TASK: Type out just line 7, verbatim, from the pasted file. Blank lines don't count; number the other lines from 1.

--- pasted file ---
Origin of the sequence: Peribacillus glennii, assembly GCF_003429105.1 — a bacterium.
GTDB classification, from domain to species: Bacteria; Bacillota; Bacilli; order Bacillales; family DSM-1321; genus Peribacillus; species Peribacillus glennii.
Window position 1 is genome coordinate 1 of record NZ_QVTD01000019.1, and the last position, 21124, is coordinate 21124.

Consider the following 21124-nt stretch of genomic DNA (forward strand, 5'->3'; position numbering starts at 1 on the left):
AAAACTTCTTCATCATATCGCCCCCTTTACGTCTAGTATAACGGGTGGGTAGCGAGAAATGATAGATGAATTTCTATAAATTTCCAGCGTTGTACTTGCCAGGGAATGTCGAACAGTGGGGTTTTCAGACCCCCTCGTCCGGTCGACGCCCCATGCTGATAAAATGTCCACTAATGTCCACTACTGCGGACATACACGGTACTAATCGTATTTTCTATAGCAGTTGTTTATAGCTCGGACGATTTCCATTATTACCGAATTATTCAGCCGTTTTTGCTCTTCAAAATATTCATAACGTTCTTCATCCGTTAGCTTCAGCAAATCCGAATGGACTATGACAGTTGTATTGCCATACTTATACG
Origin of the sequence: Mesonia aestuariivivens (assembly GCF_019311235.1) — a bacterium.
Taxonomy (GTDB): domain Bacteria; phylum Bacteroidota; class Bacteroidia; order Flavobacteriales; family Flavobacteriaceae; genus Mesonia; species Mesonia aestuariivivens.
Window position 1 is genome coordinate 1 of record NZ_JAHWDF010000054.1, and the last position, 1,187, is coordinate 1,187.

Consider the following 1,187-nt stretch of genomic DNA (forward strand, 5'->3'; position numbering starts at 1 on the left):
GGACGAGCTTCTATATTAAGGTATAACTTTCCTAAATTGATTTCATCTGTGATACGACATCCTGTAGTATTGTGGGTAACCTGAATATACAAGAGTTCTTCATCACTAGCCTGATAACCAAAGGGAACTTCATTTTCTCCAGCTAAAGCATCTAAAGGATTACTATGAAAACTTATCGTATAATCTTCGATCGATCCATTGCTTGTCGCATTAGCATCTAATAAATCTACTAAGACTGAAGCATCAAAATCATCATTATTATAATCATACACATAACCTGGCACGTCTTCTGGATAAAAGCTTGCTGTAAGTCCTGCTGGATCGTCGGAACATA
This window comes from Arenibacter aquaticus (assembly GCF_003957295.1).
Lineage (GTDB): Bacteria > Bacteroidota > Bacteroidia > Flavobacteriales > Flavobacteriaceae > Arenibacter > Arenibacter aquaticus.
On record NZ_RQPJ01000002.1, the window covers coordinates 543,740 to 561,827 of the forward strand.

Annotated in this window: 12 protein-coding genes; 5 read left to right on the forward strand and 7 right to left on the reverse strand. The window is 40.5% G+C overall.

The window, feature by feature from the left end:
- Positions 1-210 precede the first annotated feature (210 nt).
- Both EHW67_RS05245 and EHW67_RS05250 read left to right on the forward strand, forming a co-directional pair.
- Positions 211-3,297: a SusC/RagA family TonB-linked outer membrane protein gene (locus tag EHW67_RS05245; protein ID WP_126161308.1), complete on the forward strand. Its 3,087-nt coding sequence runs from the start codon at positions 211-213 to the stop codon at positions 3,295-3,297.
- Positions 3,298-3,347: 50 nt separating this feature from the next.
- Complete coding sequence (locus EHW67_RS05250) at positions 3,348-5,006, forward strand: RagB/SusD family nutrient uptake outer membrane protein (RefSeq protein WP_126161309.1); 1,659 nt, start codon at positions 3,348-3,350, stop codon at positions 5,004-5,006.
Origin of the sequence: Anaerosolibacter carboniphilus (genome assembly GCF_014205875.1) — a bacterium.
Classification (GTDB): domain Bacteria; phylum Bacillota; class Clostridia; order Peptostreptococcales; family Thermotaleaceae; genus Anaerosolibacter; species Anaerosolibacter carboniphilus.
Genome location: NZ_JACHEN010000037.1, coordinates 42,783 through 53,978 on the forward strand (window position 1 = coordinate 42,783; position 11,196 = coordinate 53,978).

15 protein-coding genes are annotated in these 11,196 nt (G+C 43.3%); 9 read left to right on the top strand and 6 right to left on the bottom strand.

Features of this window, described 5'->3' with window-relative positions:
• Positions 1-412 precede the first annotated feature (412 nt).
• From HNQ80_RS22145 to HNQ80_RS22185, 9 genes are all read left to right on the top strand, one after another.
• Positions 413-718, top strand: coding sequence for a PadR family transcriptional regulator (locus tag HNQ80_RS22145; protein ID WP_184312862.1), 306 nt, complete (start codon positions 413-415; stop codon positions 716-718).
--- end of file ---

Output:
Taxonomy (GTDB): domain Bacteria; phylum Bacteroidota; class Bacteroidia; order Flavobacteriales; family Flavobacteriaceae; genus Mesonia; species Mesonia aestuariivivens.